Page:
Four Winners Will Be Chosen Randomly.
Prizes (provided by Intel):
Four (4) prizes consisting of one (1) Core i7-3930K CPU, one (1) DX79SI motherboard, and one (1) 320 Series 120 GB SSD. Approximate Retail Value Each: $600+$280+$200=$1,080
DUE TO LEGAL REQUIREMENTS, THIS CONTEST IS LIMITED TO LEGAL RESIDENTS OF THE USA (EXCLUDING RI) AND 18 YEARS OF AGE OR OLDER.
UNLESS OTHERWISE NOTED, ALL PERSONAL INFORMATION WILL ONLY BE USED TO QUALIFY AND CONTACT THE WINNER.
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This is a really excellent analysis. Clearly, I must be drinking at the wrong places because I never leave the pub with any hardware nicer than a hangover.Reply
So nice overclocking at 4.5ghz. I can expect that the upcoming ivy bridge unlocked series may be stable atleast 4.2 will all 4 cores active. I can't wait till Q2 next year to see benchmarks .Reply
Possible TYPO in the bottom graph for Dirt 3 benchmark.Reply
FX-8150 benchmark with no AA says "68.8" FPS. I think it's more like "48.8".
For gaming (the high end CPU intensive), is there any noticeable difference between the 2500k and the 3960X?Reply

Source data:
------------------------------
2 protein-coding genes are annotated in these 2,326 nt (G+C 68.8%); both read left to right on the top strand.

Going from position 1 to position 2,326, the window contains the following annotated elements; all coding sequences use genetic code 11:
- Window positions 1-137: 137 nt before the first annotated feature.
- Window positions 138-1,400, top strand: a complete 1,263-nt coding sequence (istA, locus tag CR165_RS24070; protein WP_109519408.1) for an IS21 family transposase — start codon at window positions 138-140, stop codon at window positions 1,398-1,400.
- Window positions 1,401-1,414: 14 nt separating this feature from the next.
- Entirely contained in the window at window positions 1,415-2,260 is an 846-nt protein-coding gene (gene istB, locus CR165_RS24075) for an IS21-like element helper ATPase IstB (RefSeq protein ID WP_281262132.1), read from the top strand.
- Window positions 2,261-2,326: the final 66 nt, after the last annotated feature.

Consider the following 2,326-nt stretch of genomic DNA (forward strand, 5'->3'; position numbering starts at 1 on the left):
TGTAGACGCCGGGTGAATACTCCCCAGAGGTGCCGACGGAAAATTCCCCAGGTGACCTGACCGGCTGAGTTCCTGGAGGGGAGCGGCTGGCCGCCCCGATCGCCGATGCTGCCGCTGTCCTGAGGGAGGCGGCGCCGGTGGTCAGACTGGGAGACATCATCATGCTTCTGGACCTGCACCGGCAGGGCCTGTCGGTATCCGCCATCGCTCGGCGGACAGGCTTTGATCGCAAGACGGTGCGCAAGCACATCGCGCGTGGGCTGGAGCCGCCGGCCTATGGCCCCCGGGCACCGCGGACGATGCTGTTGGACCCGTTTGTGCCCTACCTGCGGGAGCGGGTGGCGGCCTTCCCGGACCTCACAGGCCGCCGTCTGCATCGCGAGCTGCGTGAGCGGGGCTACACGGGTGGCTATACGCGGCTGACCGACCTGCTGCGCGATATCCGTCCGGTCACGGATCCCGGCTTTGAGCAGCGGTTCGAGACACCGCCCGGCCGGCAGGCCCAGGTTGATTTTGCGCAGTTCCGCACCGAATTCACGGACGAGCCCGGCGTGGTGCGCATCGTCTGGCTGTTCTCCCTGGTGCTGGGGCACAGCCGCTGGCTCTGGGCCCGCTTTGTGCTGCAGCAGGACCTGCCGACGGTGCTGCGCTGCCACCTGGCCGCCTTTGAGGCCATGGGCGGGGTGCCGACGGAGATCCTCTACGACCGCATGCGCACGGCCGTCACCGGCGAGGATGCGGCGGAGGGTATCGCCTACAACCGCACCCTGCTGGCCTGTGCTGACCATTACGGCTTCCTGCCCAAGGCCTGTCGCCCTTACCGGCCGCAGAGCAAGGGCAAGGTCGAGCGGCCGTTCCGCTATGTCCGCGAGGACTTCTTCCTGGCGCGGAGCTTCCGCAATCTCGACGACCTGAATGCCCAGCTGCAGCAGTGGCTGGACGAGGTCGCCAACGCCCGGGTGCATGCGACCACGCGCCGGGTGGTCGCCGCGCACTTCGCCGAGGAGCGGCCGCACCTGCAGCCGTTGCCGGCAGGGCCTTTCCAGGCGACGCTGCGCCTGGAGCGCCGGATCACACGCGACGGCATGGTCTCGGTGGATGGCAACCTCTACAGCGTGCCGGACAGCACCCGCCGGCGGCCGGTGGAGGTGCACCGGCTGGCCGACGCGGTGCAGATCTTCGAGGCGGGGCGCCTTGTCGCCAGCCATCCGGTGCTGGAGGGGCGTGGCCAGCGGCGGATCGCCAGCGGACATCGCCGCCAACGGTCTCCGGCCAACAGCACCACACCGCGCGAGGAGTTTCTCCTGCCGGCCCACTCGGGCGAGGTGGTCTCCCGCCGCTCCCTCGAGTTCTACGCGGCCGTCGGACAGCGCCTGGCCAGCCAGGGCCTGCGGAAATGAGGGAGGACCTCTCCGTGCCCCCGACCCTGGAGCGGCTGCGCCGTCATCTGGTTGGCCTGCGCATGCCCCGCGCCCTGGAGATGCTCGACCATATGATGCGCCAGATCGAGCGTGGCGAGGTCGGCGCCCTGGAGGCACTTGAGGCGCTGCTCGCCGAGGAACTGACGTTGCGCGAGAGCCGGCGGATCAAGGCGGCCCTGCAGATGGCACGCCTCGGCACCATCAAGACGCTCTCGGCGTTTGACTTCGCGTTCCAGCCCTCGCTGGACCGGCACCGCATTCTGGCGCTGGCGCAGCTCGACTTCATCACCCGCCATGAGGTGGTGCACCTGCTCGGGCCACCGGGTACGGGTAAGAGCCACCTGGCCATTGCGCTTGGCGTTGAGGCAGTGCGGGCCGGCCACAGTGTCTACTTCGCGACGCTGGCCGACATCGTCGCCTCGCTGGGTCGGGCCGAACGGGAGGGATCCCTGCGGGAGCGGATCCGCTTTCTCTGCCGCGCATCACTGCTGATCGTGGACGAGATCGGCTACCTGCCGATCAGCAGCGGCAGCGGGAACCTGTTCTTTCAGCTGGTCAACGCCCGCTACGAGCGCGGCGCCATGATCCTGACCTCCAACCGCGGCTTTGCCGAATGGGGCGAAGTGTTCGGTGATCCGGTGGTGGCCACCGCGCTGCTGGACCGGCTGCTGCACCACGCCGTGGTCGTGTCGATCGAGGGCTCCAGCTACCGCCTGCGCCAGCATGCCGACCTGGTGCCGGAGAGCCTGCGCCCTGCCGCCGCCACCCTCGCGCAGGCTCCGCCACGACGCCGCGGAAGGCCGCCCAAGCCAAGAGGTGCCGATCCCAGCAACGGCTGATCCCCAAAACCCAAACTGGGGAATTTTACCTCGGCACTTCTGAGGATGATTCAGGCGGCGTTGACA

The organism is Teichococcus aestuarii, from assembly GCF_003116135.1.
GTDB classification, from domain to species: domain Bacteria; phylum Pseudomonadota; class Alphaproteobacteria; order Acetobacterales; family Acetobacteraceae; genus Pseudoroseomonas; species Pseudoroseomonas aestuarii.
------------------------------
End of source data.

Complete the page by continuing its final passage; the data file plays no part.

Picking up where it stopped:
JOSHSKORNFor gaming (the high end CPU intensive), is there any noticeable difference between the 2500k and the 3960X?Reply
If by "noticeable" you mean "perceivable to mere mortals", then no.
If you can in fact notice the difference between 105 vs 110 FPS, then you are a god, and you deserve only the best.
I bought the i7-3930K with 32GB of DDR3 1600 RAM last week and assembled a couple days ago. I have two Kingston 120GB SSDs in RAID that have been benched on my system at a theoretical 1,100MB/S Read and 1,300MB/S Write. Coming from a Pentium D 3.0GHz, this was like night and day. My renders went from 40minutes to 1minute. I'm not overclocking purely for the fact that this thing's a beast already and I'm doing high-end 3D work using Maya, Photoshop, After Effects, Video, etc. Also - I like the peace and quiet.Reply
Intel did an awesome job with the SBE line - despite the fact that we're missing some wanted/promised features (native support for USB and PCI-Express 3.0. I'm waiting out for the PCI 3.0 cards before I upgrade my graphics... curious if the Asus P9X79 Pro will hold it's promises.
Thanks Chris for reviewing this processor. I felt like I went out on a limb getting this processor over the Extreme, but the $600 was well worth it.
Glad you're enjoying. You do, actually get PCIe 3.0 support, but no USB 3.0, unfortunately.
Yup, typo--fixing now!
the only good reason to get X79 is the more ram .. u can get cheap 32G ram system , or go for 64G of ram and enjoy a ram diskReply
it is a good thing
The Overclocking Sandy Bridge-E On A Budget page states, "With all of that said, 4.5 GHz was rock-solid down at 3.61 V". I'm pretty sure you meant 1.36 V.Reply
soccerdocksThe Overclocking Sandy Bridge-E On A Budget page states, "With all of that said, 4.5 GHz was rock-solid down at 3.61 V". I'm pretty sure you meant 1.36 V.Reply
Indeed, fixed! At 3.6 V, we'd have dead Sandy. :)